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Wild Girl

Review

Wild Girl

Twelve-year-old Lidie has spent the past several years imagining what life in America would be like. Her father and older brother, Rafael, have lived in America ever since her mother died when Lidie was seven. Although they left for New York after the incident, Lidie stayed behind in Brazil with her aunt and uncle, waiting for her father to send for her.

Now it’s time for Lidie herself to head to America, and she has mixed feelings. She will miss the bright colors and bold tastes of life on her uncle’s farm and in her aunt’s kitchen. She will miss the challenges of school. Most of all, she will miss her favorite horse, Cavalo, whom she loves to ride like the wind.

Meanwhile, as Lidie is making the long journey from Brazil to New York, so is another girl --- this one a filly from South Carolina. She is mistrustful of most humans, is terrified of cats, and longs more than anything to return to her mother. But there are other plans for her as she too leaves her home and heads north to New York.

When Lidie arrives at her father’s house, she is rather nervous. But her anxiety soon gives way to disappointment when she realizes that her father and brother think that she’s still seven years old! They want to buy her snow boots with bunnies on them, and they’ve decorated her room with Disney characters. Worst of all, they don’t even know that she is an excellent horse rider, possibly even better than her brother, who’s training to be a jockey. They don’t seem to know her at all. School is also a challenge --- the subjects are easy, but the English words she has studied don’t help when she has an emergency, like really needing to use the bathroom.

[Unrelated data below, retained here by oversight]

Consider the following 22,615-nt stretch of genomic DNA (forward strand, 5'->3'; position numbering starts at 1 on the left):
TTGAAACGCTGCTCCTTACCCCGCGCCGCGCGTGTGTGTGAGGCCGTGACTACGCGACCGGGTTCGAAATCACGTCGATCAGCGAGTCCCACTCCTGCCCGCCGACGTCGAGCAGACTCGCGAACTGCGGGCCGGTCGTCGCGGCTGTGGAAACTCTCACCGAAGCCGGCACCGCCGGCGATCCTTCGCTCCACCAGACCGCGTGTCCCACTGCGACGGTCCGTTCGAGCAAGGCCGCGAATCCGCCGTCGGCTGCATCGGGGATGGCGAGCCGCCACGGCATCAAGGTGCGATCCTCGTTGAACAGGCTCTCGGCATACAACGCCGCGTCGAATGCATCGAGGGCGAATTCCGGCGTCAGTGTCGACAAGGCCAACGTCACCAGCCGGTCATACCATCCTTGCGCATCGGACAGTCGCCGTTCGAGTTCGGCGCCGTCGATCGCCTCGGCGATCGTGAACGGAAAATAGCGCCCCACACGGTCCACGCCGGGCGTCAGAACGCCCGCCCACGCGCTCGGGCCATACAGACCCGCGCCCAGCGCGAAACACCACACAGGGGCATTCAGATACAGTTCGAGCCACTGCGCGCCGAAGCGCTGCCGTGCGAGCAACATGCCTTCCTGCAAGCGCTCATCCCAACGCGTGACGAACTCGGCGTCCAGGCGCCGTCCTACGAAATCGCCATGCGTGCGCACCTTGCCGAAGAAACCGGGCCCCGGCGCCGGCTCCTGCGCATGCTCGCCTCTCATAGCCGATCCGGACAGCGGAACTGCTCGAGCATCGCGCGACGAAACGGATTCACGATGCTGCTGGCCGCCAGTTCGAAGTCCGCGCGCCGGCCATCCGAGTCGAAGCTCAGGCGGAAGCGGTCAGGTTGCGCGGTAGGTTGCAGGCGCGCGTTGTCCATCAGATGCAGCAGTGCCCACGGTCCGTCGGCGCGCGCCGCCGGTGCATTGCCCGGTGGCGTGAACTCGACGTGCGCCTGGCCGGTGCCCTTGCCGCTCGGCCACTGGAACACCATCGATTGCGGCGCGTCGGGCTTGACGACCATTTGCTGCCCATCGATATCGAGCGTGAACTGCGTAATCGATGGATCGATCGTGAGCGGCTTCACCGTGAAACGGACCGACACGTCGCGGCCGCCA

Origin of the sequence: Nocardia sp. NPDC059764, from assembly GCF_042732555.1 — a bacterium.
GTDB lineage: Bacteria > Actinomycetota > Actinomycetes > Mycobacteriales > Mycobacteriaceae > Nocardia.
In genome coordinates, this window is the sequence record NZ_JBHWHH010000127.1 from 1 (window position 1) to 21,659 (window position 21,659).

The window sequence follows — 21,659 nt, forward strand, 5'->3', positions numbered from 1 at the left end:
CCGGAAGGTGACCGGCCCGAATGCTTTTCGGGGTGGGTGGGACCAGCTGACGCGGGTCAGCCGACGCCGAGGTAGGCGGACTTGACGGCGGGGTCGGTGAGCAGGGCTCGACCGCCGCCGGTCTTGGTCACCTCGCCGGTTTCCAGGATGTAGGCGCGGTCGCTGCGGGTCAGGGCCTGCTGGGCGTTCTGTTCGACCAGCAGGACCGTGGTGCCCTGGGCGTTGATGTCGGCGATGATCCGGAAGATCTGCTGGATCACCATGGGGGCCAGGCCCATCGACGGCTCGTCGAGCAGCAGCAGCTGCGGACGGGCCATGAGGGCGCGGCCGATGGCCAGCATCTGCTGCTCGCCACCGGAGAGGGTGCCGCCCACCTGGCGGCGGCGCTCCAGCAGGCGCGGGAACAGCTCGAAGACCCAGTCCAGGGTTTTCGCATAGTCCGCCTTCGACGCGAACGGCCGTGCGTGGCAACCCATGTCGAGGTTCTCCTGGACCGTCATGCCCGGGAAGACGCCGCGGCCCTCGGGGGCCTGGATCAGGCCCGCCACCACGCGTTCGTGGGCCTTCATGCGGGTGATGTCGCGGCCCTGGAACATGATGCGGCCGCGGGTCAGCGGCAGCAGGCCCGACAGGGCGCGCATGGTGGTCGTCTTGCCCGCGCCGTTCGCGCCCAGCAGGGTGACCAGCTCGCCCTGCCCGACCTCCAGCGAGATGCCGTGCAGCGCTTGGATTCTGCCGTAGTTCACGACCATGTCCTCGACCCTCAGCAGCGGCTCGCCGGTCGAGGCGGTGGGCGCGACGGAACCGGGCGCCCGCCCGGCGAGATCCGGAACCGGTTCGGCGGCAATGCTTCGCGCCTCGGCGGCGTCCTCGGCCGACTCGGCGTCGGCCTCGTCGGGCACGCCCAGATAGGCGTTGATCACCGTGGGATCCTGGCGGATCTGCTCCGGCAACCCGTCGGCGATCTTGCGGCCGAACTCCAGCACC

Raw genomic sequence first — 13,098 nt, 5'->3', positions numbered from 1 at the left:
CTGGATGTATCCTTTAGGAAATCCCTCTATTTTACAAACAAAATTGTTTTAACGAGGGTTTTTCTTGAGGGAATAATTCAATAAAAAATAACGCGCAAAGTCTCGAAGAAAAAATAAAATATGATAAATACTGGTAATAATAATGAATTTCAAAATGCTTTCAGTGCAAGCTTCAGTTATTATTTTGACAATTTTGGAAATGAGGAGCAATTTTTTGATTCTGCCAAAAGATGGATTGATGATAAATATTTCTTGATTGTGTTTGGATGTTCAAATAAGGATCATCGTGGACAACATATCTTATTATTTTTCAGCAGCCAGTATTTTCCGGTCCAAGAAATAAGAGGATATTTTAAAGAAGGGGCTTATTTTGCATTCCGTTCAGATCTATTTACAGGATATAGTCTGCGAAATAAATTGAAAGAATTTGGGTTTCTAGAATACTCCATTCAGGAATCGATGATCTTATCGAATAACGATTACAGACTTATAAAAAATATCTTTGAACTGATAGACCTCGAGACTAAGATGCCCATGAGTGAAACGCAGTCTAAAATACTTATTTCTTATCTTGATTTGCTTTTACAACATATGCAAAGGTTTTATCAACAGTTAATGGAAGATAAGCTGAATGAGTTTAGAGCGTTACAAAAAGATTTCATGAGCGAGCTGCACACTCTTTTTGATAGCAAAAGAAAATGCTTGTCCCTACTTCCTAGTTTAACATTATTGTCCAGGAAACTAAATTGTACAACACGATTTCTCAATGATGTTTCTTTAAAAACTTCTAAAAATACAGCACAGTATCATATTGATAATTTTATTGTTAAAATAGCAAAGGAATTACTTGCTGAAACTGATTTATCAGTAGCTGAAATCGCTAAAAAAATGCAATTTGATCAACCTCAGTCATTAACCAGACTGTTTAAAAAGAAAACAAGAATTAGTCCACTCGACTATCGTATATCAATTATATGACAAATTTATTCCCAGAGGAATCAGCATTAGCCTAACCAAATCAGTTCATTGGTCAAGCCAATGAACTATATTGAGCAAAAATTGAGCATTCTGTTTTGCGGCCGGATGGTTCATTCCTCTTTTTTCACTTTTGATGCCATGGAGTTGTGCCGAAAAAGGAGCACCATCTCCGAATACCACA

However, when the filly named “Wild Girl” arrives for Lidie’s horse trainer father, things start to turn around in Lidie’s life as she begins to develop a connection with the horse. But will this newfound friendship be enough to help the skittish filly feel at ease in her new home? And can Wild Girl help Lidie show her father and brother who she really is?

WILD GIRL smoothly alternates between chapters told from Lidie’s point of view and those that reveal, in impressionistic prose, the experiences of the horse. Readers will be quick to pick up on the parallels between the two stories and surprised to see how well they fit together.

Of course, Patricia Reilly Giff’s novel will have great appeal to horse-mad readers, girls like Lidie who have photos and drawings of horses tacked up on their bedroom walls. But WILD GIRL shouldn’t be dismissed as merely another “horse book.” It also provides an insightful glimpse into the immigrant experience, particularly for the large number of immigrants who come to America after immediate family already has been established here. The difficulties of finding your place within a family that seems alien, of deciphering new norms at school, of holding on to the things that make you special --- these topics greatly enrich WILD GIRL and will speak to anyone who has ever felt a desire to belong.

Reviewed by Norah Piehl on January 11, 2011

Wild Girl
by Patricia Reilly Giff

  • Publication Date: January 11, 2011
  • Paperback: 160 pages
  • Publisher: Yearling
  • ISBN-10: 0440421772
  • ISBN-13: 9780440421771